Religion Lately: Extraterrestrial Christs and Jedi Blues, Salem Witches Counter Tebow-Magic, Domestic-Violence Video Games
By Kenny Smith, Emory University
Explore artistic renditions of Christ-figures blended with the extraterrestrial, technological, and trans-human. Star Visitor theology, anyone? A journalist ponders the odds of extraterrestrial encounters, arguing that UFO-based religions require as much faith as any other.
Rev. Ed Young’s “24-hour live streaming online bed-in,” in which he and his wife discussed healthy Christian marriage and sex, ended in a minor eye injury. With Young’s recent “sexperiment,” Marc Driscol’s new book about Christian sex, and a thriving Christian sex toy industry, some believe that Evangelicals have become overly preoccupied with the topic.
Complaining that America has become a place where “school children are prohibited from wishing our troops Merry Christmas,” Rick Perry has called for a “next great awakening” making America “that shinning city of a hill” and sweeping away the social/political hegemony of secularists and liberals.
For Muslim American Republicans, Ron Paul’s libertarian commitments make him the candidate of choice. Among the next generation of American Muslims, religious careers (e.g., as imams) are emerging as a popular option.
A day in the life of a lazy Jedi.
Dudeism, “the slowest growing religion in the world,” boasts some 150,000 ministers worldwide. But one would-be Dudeist wonders “if a woman can really crack the Dudeist way. While I’ve met plenty of Dude-ish men over the years, many women, it seems, have trouble slacking off.” Indeed, this is a point Dudeists have pondered for some time now.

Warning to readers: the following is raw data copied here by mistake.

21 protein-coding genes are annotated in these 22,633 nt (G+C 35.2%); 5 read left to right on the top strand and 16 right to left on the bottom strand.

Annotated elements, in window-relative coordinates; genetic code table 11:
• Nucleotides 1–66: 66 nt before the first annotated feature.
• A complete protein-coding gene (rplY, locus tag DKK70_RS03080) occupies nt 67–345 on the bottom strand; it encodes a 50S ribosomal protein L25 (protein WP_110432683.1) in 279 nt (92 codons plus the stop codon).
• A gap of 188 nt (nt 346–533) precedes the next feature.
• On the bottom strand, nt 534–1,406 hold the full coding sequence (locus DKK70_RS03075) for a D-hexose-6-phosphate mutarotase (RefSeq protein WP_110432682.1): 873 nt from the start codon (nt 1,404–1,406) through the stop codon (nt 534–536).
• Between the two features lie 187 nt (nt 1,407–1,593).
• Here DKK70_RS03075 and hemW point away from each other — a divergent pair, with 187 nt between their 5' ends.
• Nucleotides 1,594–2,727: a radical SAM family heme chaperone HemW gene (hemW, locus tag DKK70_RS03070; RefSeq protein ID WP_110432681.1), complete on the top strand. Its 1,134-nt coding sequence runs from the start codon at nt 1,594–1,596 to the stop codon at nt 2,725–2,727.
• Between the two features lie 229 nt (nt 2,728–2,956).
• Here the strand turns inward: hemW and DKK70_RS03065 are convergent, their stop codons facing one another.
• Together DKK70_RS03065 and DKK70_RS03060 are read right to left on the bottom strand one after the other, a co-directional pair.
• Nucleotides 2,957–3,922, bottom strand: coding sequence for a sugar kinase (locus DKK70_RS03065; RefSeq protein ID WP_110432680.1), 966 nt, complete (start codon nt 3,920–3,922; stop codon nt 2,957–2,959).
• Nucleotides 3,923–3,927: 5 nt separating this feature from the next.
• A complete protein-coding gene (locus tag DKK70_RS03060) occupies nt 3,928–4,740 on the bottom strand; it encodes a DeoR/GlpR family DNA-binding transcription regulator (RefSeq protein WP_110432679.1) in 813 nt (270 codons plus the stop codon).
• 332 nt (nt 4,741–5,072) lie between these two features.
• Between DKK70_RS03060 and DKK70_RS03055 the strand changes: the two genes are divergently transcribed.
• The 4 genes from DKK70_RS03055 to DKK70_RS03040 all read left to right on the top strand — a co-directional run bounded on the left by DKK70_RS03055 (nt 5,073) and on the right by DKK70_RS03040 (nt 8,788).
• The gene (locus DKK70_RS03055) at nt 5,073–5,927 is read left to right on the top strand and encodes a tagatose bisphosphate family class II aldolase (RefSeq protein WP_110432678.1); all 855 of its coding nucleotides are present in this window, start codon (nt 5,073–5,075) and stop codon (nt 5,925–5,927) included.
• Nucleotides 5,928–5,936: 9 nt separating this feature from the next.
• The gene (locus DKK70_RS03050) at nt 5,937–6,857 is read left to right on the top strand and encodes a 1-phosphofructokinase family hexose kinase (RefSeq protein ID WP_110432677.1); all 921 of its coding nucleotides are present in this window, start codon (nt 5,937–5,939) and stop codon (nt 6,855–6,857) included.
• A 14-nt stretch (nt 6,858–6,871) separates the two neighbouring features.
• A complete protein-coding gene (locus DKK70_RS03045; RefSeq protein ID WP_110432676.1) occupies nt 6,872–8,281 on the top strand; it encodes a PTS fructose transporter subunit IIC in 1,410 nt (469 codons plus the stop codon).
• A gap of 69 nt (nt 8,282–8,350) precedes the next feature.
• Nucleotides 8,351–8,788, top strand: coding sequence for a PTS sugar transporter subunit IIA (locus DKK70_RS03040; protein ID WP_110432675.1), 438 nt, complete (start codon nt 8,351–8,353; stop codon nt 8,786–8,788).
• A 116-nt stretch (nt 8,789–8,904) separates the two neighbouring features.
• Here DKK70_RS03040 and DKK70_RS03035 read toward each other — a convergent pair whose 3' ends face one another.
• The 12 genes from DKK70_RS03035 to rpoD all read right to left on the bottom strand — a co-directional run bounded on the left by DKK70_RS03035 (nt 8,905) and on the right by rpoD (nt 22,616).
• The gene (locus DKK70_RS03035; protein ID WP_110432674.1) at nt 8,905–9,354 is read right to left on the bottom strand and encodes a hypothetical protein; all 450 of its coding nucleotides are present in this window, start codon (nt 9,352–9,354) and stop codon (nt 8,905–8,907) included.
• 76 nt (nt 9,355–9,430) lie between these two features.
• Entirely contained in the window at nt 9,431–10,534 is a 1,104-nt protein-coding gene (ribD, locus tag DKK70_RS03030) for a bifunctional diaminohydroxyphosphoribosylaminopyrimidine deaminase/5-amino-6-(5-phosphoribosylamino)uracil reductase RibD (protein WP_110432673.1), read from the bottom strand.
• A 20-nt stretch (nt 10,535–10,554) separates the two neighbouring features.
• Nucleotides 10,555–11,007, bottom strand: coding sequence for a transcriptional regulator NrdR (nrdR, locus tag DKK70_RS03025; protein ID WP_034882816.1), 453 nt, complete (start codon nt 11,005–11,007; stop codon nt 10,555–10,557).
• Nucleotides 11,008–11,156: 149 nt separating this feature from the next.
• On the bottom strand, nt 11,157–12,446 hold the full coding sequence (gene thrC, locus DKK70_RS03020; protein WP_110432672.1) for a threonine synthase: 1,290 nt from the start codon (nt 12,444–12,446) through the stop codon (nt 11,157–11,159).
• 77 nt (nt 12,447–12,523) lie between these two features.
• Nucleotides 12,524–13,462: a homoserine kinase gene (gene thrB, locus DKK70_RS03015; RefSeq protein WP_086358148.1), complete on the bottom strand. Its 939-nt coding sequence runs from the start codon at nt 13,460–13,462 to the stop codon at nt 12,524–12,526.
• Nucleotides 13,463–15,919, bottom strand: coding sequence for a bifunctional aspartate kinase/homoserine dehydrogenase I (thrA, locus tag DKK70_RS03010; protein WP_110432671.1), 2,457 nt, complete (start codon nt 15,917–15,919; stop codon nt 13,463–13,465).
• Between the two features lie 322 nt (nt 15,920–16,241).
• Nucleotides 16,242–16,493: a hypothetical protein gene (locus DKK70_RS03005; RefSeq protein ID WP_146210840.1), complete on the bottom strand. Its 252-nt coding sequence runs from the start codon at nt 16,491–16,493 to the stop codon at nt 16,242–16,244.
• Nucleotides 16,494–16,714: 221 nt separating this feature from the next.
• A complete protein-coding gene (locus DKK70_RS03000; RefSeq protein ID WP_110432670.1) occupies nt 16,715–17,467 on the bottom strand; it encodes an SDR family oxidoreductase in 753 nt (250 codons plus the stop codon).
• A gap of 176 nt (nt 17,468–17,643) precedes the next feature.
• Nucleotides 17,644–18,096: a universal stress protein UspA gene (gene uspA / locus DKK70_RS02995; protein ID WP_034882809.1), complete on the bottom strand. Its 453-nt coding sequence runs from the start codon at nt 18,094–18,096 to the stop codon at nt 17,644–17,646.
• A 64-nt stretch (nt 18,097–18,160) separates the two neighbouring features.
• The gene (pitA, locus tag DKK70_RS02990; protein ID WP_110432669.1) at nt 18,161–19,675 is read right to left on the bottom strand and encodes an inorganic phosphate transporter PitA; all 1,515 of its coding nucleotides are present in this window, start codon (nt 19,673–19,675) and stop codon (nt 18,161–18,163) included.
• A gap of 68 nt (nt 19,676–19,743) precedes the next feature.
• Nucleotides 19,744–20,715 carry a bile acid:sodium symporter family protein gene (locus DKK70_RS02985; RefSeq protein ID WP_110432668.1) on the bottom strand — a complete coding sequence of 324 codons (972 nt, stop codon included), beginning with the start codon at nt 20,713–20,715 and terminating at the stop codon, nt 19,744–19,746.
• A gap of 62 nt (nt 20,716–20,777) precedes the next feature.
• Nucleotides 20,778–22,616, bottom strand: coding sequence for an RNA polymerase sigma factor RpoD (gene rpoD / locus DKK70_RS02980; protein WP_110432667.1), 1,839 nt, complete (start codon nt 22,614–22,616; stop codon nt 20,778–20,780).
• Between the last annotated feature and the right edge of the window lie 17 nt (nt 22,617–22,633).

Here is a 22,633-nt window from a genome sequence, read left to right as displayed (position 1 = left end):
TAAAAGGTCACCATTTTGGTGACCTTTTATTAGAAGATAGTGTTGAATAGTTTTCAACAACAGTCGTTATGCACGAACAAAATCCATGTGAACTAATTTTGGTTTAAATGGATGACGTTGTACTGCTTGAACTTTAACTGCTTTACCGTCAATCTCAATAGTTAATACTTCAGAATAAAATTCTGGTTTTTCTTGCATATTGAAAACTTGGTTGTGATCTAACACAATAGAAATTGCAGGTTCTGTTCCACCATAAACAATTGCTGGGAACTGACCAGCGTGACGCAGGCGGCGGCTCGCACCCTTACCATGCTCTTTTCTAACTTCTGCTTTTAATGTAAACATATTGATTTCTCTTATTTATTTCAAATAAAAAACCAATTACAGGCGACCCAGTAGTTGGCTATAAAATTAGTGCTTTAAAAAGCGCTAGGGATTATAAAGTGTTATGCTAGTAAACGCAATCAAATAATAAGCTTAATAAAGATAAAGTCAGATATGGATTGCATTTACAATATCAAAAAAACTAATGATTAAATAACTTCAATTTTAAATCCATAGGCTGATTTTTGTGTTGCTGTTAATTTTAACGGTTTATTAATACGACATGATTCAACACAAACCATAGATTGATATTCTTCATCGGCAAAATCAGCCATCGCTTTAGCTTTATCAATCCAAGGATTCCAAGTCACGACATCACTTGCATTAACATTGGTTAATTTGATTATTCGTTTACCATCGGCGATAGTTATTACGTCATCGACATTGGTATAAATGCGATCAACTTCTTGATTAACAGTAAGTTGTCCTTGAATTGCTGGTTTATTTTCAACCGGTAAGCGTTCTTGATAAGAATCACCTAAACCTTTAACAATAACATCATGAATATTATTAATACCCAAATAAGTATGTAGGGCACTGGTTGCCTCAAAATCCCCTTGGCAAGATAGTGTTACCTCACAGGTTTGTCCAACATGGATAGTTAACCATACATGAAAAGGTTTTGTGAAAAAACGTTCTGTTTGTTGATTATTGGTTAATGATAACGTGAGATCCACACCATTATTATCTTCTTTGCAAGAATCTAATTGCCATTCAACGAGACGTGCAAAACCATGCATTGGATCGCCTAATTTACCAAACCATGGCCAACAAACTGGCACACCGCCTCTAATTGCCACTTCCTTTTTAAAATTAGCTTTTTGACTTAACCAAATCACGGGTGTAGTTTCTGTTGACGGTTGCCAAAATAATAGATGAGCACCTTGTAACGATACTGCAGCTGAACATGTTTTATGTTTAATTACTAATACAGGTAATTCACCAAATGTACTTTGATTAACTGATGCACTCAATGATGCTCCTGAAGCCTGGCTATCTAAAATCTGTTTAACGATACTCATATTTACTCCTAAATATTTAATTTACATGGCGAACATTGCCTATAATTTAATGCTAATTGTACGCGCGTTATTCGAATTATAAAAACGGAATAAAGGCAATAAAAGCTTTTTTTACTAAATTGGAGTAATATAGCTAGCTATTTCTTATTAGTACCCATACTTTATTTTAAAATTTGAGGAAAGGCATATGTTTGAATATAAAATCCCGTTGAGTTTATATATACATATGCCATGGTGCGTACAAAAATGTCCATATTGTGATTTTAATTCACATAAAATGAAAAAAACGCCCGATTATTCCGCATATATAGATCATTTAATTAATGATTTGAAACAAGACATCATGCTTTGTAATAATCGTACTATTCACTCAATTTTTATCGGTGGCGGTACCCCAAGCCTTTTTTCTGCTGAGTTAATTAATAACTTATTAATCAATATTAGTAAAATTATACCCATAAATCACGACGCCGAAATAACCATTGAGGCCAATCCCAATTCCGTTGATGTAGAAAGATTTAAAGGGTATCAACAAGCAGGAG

In preparation for the NFL playoff game between the New England Patriots and the Denver Broncos, a group of self-identified witches in Salem, MA gathered to “raise energy” and help the Patriots in their battle against Tim Tebow’s Christian magic. After the Broncos’ crushing defeat, some Christians have begun to wonder whether it’s wise to hook religious faith to sports fandom.
In Hungary, Wiccans, Pagans, and other religious minorities, are struggling against constitutional changes that delegitimize their traditions. In North Carolina, expansive notions of “religious freedom” that entitle Christian religious organizations to bring their literature into public schools suddenly “vanish” when a Wiccan a mom shows up with a spell-book.
One young rapper offers a You-Tube-futation of last week’s “Why I Hate Religion But Love Jesus” video,
while another offers a Muslim version.
If only 9% of Americans identify religion as “the most important thing in their life,” why is it so important in our politics?
An American Rabbi argues that 2012 is the year for “Occupy Religion,” since it, much like Wall Street, “does not work for enough people.” In Israel, the question of ultra-conservative religion, the role of women, and the control of public spaces, may be reaching a crisis.
Tired of playing Angry Birds? Try Angry Brides, “a Facebook game in which you play an angry Indian wife who bludgeons her husband with frying pans and shoes,” wracking up “anti-dowry points.” Yes, it’s bizarre.
Or, to explore more fully the virtual genre of spousal abuse, check out Domestic Violence: The Video Game (which presumably teaches children not to engage in such behaviors).
In Nashville, TN, the local Church of Scientology is distributing its well-known “Way to Happiness” guide throughout the community, a book offering “21 precepts that point out that… without the survival of others, neither joy nor happiness is attainable.” Over the years, some 95 million copies have been handed out in 180 countries and 100 languages.